World’s first commercial airborne wind turbine
A new, floating wind turbine design could bring clean, renewable power to off-grid areas. Alumni of the Massachusetts Institute of Technology have launched a start-up called Altaeros which will develop the world’s first commercial airborne wind turbine. Their Buoyant Air Turbine, or B.A.T., uses a helium-filled shell – made of the same fabric used in blimps and sails – to hover around 1,000 to 2,000 feet above ground to capture the stronger, steadier winds available at that altitude. This report and photo from Ecoseed.org.
Ecoseed.org report: 25 May 2014
A new, floating wind turbine design could bring clean, renewable power to off-grid areas.
Alumni of the Massachusetts Institute of Technology, Ben Glass and Adam Rein, have launched a start-up called Altaeros which will develop the world’s first commercial airborne wind turbine.
Their Buoyant Air Turbine, or B.A.T., uses a helium-filled shell – made of the same fabric used in blimps and sails – to hover around 1,000 to 2,000 feet above ground to capture the stronger, steadier winds available at that altitude.
The B.A.T. can produce double the energy of similarly sized tower-mounted turbines. This is because, at the altitude that the B.A.T. hovers, the winds blow five to eight times stronger than winds at tower level (roughly 100 to 300 feet).
According to Mr. Rein, the B.A.T. is not designed to replace conventional tower-mounted turbines but, it will be able to bring wind power to areas where tower-mounted turbines are not practical or economically feasible.
“It’s really about expanding wind energy to all those places in the fringes where it doesn’t really work today, and expanding the amount of wind power that’s able to be deployed globally,” said Mr. Rein.
Conventional turbine construction requires tons of concrete and the use of cranes to erect the towers and mount the turbines. This can make deployment difficult in some areas. The B.A.T., on the other hand, can be deflated and packed into two midsized shipping containers for transport. Upon reaching the area, it can just be re-inflated at which point it will self-lift into the air.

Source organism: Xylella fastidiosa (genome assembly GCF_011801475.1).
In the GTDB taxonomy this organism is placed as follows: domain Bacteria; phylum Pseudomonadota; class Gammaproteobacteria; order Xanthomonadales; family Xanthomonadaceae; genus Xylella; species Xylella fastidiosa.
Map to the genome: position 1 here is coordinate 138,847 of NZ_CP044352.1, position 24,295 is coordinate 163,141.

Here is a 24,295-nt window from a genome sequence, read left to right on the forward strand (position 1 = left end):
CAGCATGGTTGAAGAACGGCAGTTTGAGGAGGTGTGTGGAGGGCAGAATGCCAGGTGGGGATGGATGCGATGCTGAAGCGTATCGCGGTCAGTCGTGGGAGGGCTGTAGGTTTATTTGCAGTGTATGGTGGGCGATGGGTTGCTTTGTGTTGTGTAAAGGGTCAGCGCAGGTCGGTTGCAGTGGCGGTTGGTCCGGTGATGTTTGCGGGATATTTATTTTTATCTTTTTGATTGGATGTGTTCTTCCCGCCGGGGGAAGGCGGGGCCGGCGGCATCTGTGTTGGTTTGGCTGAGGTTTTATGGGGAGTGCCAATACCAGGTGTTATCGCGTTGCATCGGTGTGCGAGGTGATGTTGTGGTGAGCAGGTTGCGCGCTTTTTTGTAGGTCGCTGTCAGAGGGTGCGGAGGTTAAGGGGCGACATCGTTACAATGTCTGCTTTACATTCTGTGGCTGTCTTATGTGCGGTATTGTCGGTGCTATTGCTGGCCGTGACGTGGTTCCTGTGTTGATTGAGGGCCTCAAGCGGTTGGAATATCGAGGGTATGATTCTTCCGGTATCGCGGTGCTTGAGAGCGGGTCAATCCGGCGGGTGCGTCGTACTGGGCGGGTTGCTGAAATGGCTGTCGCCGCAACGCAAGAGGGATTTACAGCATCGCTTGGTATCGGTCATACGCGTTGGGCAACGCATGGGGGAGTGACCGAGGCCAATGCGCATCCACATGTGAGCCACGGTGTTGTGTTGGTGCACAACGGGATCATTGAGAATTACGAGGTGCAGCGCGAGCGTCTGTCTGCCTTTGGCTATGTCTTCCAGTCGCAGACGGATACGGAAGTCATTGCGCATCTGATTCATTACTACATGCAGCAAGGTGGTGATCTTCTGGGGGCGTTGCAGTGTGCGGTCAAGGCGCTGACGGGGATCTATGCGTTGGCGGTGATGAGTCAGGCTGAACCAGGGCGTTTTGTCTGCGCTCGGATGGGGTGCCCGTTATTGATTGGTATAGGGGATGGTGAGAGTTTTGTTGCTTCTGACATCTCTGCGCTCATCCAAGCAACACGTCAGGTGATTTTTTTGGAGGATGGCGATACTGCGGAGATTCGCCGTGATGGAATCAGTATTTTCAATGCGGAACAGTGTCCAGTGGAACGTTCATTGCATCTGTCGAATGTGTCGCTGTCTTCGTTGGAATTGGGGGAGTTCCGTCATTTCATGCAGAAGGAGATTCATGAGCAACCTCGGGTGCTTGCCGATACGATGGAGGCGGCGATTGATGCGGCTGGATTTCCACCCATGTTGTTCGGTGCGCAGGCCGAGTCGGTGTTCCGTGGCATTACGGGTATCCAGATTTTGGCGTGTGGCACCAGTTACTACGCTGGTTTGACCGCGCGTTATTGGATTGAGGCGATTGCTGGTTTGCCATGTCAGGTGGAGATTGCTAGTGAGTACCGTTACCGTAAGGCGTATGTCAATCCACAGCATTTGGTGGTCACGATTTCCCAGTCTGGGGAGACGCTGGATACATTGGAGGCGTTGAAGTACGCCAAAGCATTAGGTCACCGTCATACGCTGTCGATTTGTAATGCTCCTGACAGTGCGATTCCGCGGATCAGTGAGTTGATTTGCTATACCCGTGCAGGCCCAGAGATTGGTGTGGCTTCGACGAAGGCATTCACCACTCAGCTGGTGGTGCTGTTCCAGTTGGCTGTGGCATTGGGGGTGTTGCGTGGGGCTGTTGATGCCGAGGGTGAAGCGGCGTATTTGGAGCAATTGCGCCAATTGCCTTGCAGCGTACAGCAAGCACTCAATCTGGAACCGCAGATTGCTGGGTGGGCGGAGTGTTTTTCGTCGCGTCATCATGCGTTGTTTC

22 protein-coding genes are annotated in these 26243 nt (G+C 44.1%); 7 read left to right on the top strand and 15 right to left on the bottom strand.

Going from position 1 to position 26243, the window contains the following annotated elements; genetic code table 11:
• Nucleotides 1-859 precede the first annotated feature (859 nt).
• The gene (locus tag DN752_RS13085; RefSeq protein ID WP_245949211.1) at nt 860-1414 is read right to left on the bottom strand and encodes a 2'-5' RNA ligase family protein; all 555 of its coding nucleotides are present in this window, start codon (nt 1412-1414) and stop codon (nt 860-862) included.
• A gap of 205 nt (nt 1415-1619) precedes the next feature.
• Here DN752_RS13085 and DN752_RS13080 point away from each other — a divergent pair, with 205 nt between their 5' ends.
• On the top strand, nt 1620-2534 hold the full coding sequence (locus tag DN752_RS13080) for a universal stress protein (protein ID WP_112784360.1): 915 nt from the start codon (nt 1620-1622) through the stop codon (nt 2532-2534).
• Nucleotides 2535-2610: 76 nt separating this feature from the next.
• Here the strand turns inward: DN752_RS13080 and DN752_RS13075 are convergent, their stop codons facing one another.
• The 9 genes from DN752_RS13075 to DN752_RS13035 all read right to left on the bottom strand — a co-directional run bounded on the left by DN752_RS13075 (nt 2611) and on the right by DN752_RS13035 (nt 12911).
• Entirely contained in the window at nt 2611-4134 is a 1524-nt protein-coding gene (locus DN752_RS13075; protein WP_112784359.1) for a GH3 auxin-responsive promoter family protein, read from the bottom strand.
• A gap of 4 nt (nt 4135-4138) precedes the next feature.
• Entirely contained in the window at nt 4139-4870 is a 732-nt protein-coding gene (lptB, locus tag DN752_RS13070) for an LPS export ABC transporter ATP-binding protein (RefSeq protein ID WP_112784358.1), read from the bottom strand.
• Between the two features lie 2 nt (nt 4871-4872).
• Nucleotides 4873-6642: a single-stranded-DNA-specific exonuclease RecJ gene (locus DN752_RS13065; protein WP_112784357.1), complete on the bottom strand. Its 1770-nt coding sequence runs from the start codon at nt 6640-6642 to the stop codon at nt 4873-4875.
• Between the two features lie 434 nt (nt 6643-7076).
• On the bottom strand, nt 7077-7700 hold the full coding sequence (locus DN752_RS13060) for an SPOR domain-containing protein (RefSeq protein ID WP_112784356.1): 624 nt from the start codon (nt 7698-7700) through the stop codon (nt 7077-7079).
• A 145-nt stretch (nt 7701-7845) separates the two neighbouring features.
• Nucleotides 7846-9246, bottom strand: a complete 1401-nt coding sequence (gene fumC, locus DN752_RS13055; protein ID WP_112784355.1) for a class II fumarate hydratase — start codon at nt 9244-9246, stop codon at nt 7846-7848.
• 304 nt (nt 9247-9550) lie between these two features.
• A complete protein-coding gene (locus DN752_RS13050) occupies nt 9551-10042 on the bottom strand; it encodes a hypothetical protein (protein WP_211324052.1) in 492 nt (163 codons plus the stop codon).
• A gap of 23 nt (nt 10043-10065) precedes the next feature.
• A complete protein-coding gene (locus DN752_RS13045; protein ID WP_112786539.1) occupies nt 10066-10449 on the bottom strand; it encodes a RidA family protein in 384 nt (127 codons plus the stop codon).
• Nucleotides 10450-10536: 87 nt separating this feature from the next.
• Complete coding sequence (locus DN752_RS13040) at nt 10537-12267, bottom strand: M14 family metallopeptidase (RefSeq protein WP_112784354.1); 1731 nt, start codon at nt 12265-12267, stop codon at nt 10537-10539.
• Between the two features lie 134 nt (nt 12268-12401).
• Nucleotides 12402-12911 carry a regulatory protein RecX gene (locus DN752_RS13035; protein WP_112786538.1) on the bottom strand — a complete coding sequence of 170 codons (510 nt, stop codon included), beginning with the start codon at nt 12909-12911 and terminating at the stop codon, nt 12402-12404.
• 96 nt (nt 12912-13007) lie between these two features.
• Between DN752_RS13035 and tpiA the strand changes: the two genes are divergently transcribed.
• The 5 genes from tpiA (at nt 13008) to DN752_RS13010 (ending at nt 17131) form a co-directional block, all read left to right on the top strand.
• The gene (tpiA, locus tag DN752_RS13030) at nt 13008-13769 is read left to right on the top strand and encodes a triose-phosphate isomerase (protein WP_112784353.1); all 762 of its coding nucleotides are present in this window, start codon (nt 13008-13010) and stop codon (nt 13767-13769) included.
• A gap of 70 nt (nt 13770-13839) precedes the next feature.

When deployed, three tethers connect the B.A.T. to a rotating ground station, which automatically adjusts its altitude to obtain the strongest possible winds. Power generated travels down one of the tethers to the ground station before being passed along to microgrids.
The B.A.T. operates almost completely autonomously. It is equipped with anemometers which can detect optimal wind speeds and adjust the system and the altitude and direction at which the turbine floats accordingly. This also allows the B.A.T. to self-dock in case of an emergency such as weather getting to rough or if a tether breaks loose.
Target sites for B.A.T. deployment would include areas which currently depend on large diesel generators for powers. This would include military bases, industrial sites, island and rural communities. However, the B.A.T. could also help provide on the spot power for places such as amusement parks, festivals, and sporting event venues. In times of emergency, the B.A.T. could also be easily deployed to places that were cut off from the regular grid.
Next year, the B.A.T. is set to be deployed at a site south of Fairbanks, Alaska, as part of an 18-month trial funded by the Alaska Energy Authority. Currently, people in rural Alaska rely on gas or diesel generators for power and pay around $1 per kilowatt-hour for electricity. The B.A.T., which has a capacity of 30 kilowatts, aims to drop that cost to roughly 18 cents per kilowatt hour.